The Alaska Federation Natives has argued in the case that the state wants to “entirely destroy” the federal subsistence rights that it says have been central to Native communities’ survival, according to its intervention request last month.

The case on the Kuskokwim involves the federal subsistence priority on waters in federal areas, but not on the physical land owned by the federal government.

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Attorney General Treg Taylor said in an email from his office on Friday that he “strongly disagrees with AFN’s mischaracterization of its position and goals.”

Taylor said it’s inaccurate to frame the litigation as pitting the state against the interests of Alaska Natives.

“Critically, the State is not attempting to ‘destroy the federal rural subsistence priority,’ ” he said, emphasizing the word ‘not’ in bolded, italic letters.

The rural subsistence priority, in Title VIII of the 1980 Alaska National Interest Lands Conservation Act, applied to public lands only, he said.

“The state is simply asking the federal court to limit the reach of the priority to ‘public lands,’ consistent with the language of ANILCA,” Taylor said. “Public lands include all land owned by the federal government — which is more than 60 percent of the state. That is not the equivalent of ‘destroying’ the priority.”

“Moreover, the priority applies to ‘rural’ residents, not Alaska Natives,” he said. “Tens of thousands of Alaska Natives live in urban communities and are excluded from the federal subsistence priority and therefore are not legally able to return to their home communities to participate in subsistence activities under the federal priority.”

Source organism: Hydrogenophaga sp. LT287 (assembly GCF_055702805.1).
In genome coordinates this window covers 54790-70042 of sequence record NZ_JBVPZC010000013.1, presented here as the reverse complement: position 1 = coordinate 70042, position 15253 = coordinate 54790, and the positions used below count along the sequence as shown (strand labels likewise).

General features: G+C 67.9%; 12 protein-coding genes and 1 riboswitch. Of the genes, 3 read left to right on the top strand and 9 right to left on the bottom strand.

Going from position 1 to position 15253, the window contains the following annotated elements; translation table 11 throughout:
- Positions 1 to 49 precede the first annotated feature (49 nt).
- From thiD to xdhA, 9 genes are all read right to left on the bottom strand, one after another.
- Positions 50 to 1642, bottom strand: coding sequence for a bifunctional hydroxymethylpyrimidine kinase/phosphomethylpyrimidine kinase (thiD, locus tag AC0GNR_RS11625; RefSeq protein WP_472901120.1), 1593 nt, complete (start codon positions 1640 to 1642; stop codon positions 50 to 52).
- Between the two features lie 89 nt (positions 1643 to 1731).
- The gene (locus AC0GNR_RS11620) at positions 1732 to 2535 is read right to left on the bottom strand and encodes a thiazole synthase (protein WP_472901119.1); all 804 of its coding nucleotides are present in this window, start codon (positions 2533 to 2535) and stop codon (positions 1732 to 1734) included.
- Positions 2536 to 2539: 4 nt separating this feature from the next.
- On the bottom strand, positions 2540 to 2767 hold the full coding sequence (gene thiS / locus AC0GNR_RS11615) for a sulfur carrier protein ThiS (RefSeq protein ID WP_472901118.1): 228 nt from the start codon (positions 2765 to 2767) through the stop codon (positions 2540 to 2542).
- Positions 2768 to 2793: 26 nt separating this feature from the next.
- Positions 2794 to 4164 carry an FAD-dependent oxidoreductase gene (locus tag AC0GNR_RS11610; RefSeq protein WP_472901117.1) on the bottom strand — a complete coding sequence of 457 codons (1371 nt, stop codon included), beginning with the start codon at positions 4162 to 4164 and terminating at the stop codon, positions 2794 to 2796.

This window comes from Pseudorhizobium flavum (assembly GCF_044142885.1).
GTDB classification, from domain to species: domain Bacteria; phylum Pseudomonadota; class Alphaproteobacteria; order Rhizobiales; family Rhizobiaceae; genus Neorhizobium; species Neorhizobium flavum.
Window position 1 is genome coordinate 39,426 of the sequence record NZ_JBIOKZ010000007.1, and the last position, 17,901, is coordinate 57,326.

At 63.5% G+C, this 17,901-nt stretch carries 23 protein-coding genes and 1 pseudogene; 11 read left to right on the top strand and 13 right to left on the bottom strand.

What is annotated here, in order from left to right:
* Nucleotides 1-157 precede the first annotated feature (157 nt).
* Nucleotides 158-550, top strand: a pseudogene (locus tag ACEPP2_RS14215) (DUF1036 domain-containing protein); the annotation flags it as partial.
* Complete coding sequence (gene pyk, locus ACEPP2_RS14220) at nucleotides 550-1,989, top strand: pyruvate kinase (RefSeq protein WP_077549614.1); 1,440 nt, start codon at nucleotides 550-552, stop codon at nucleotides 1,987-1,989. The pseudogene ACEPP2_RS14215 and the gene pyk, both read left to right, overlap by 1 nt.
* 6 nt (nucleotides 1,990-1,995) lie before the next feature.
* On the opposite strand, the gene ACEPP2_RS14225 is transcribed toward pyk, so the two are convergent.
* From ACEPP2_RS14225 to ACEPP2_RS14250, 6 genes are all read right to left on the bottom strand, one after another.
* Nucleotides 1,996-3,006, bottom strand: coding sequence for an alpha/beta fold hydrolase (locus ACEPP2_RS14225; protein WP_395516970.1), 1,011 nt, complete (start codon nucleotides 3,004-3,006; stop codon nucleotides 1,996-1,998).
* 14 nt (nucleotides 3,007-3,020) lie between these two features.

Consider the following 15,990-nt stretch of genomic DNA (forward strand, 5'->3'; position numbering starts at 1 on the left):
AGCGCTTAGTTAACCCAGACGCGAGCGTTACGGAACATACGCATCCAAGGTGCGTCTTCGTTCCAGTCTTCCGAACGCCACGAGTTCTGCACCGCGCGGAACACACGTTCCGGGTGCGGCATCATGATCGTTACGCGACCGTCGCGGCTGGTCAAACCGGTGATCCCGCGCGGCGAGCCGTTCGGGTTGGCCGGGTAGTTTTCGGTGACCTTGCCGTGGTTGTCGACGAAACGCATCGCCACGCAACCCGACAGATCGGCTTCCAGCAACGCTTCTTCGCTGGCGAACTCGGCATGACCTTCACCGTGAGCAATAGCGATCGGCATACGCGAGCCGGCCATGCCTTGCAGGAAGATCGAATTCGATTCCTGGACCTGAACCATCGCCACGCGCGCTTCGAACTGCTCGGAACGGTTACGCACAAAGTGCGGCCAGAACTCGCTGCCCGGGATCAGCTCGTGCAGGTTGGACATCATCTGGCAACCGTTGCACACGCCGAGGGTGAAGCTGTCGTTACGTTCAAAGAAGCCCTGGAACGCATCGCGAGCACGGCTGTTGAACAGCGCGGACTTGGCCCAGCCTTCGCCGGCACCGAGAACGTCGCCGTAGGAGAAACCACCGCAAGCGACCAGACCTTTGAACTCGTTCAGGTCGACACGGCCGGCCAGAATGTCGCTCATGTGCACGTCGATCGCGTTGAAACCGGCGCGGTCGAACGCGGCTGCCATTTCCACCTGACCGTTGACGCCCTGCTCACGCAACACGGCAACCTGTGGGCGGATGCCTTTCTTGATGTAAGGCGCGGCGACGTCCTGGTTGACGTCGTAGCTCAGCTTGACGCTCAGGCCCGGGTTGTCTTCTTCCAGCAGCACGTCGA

The state in the Sturgeon case had argued that the National Park Service’s authority over hovercraft use was a separate and distinct legal issue from the federal subsistence priority addressed in the Katie John cases, the Alaska Federation of Natives said in its intervention motion.

But now, the state is reversing its position on the validity of the federal subsistence priority and is “clearly attacking the statewide interests of AFN and its members,” AFN’s motion says.

Gleason has allowed other groups and two individuals to intervene on the federal government’s side in the case, including the Association of Village Council Presidents, representing 56 tribal governments in Southwest Alaska.

The defendants in the case, the state and the Alaska Department of Fish and Game and its commissioner Doug Vincent-Lang, have not been joined by intervening parties.

Heather Kendall-Miller, who litigated the Katie John cases, is a part-time attorney with the Native American Rights Fund. The group is representing the Association of Village Council Presidents in the case.

Kendall-Miller said the case could be consequential because it could impact the federal subsistence priority on vast amounts of waters associated with federal lands.

“What’s at stake in this case is the entire subsistence priority as contemplated by Congress in Title VIII, because the status of the law is that the priority extends to federal waters, and those waters have been interpreted as waters that are adjacent to or run through all federal parks and refuges,” she said in an interview on Friday.

“So it includes great swaths of waters where rural residents currently have a priority to fish when the resources are not sufficient to provide for all other uses,” she said.

“It’s a huge deal because fishing constitutes about 60% of the diet of most rural residents,” she said. “And that’s why you see that most villages in Alaska are on rivers, to take advantage of fishing.”

Alex DeMarban

Alex DeMarban is a longtime Alaska journalist who covers business, the oil and gas industries and general assignments. Reach him at 907-257-4317 or